Thursday, June 9, 2022

Covid's Parosmia Uncovered

Covid has a smell. Not that you can smell sick people, although you can actually. Dogs have proven that it's possible; only that humans have never been trained, and for obvious reasons.

Instead, we mean that things "smell like Covid." That's because everyone who got pre-Omicron Covid also got hit with a neuroplastic time bomb where their olfactory neurons got attacked and then reconfigured. Half the people who got Covid, and its anosmic introduction, knew they had it, and the other half didn't. (This according to a May 2022 study, linked here, and repasted below.)

Lost of people would argue with that stat. And I would have to argue back. The absolute worst source of data for testing anosmia etc is the subjective reporting of the people themselves. We don't even know we have a sense of smell in the first place, nevermind detecting that it's been removed. There are congential anosmics (can't smell from birth) who don't realize they're anosmic until they're teenagers! How do you not realize that? Because we don't talk about smells. They're outright lingua-phobic. And so when we lose it, especially in the midst of a respiratory infection that messes with our breathing, we don't even notice. We also think it's our sense of taste, so when someone asks "have you experienced any change in your sense of smell," you say no, but I did lose my sense of taste. In that study, they used Sniffin' Sticks, so an objective measure, and so they got the 100% stat.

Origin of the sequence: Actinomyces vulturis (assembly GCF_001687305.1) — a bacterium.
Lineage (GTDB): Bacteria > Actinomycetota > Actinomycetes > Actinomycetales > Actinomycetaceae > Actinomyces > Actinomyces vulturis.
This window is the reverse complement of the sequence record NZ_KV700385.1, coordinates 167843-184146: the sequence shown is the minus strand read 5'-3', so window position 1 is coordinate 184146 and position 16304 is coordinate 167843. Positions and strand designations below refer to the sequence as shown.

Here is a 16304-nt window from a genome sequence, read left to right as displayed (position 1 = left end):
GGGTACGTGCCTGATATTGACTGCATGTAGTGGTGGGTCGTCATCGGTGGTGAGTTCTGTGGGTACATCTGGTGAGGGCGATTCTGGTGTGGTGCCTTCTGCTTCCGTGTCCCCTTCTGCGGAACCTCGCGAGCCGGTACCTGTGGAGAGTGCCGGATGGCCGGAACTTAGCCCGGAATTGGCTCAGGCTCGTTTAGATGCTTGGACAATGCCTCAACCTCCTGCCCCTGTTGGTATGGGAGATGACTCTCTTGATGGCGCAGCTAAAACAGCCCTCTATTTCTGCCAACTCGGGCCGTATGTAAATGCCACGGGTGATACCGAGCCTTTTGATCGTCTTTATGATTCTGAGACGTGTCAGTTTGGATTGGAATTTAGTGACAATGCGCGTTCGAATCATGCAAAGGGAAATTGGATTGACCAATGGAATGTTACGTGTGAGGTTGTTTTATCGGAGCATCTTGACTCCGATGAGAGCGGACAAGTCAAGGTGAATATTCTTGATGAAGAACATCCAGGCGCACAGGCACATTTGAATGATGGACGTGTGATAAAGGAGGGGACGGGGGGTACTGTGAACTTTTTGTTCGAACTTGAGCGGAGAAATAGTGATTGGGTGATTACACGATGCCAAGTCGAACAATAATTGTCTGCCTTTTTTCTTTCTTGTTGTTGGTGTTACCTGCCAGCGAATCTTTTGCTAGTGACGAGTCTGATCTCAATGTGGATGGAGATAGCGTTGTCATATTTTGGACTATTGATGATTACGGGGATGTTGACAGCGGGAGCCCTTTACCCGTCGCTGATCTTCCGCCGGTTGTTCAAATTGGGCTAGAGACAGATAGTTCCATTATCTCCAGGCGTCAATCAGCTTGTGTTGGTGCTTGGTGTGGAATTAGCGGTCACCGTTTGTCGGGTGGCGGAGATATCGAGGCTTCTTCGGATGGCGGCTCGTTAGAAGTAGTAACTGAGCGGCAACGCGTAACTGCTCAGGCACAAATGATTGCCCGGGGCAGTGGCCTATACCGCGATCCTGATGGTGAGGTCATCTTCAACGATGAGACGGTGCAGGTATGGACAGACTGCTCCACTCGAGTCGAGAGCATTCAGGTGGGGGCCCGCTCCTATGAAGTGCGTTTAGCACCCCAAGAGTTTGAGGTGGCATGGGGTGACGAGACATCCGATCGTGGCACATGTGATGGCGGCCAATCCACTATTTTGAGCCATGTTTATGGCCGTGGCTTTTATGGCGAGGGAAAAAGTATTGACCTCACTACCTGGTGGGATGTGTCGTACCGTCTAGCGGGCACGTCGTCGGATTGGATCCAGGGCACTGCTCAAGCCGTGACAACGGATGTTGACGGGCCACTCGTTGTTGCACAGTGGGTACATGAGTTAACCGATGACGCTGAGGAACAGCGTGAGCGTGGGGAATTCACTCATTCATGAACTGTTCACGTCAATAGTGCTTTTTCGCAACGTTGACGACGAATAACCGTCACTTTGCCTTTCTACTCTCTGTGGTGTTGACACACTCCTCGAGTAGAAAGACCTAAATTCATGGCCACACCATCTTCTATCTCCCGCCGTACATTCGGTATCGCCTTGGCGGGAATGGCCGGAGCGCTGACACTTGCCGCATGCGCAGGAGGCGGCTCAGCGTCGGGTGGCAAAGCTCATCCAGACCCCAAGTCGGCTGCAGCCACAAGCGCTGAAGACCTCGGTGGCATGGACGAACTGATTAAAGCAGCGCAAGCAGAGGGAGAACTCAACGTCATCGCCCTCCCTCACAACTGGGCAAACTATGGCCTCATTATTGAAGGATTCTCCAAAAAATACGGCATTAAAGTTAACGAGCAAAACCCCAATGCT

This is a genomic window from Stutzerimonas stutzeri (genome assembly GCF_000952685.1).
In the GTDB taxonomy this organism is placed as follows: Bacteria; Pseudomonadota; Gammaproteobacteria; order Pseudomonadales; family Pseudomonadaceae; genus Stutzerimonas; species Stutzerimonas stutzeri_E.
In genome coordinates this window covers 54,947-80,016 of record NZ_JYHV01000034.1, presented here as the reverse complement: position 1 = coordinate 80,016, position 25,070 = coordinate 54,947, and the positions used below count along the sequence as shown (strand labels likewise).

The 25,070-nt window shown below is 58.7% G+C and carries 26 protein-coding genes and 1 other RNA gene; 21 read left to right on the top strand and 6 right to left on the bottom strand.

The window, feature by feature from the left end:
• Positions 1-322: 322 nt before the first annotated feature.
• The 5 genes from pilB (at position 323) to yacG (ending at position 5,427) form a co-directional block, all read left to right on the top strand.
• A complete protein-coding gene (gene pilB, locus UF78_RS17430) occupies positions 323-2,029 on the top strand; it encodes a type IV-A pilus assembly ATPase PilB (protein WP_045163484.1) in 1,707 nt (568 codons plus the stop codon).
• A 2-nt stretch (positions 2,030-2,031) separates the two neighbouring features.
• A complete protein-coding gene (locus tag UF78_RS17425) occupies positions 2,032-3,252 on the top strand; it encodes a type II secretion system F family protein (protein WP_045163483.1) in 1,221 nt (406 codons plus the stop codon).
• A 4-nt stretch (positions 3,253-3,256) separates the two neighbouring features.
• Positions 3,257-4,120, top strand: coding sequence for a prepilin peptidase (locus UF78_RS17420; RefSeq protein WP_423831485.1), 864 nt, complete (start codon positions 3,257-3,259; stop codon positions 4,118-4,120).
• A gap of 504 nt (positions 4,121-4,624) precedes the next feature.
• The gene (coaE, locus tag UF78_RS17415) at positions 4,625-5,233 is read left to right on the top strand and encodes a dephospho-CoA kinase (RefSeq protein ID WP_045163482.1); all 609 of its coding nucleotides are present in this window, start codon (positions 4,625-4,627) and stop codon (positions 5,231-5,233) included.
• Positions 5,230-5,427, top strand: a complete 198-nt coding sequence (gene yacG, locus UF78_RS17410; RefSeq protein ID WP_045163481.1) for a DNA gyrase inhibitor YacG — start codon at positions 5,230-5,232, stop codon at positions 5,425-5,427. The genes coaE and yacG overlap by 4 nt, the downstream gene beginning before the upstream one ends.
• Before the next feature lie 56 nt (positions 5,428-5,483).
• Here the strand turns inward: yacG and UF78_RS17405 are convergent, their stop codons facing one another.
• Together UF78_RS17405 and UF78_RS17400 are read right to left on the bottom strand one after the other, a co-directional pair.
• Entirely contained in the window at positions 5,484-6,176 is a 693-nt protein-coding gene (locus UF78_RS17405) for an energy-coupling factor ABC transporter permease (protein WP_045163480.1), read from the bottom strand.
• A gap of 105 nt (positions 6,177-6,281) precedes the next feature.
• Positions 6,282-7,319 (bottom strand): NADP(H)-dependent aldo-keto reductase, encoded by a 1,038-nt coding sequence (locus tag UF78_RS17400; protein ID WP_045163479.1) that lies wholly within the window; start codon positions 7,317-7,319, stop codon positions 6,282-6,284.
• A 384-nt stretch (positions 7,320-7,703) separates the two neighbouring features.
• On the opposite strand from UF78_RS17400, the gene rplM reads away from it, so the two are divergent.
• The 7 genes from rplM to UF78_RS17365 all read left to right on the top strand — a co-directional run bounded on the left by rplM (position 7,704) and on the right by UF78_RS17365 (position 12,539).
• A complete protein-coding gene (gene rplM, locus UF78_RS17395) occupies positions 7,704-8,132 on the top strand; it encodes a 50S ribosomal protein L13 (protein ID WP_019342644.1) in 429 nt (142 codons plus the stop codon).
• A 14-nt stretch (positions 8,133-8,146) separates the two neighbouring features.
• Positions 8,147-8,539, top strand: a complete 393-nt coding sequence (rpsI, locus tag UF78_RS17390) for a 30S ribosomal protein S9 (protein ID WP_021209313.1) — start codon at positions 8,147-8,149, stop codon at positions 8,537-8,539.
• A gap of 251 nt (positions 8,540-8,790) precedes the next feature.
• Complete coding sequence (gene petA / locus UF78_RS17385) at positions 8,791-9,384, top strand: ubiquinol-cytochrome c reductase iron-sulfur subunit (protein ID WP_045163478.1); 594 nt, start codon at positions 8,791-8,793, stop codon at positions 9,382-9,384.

Next, things "smell like Covid" because after a bout of anosmia, your olfactory system needs to reboot, retrain, pick your computer analogy, and in the process, there's some bugs in the code. Eggs smell like Covid, coffee smells like Covid. Shit? Smells like biscuits. Wait, what? Yes, the Faeces Paradox, see below, it's all been explained for us. Thanks, Flavor Center at University of Reading:

Researchers find cause of disordered smell
May 2022,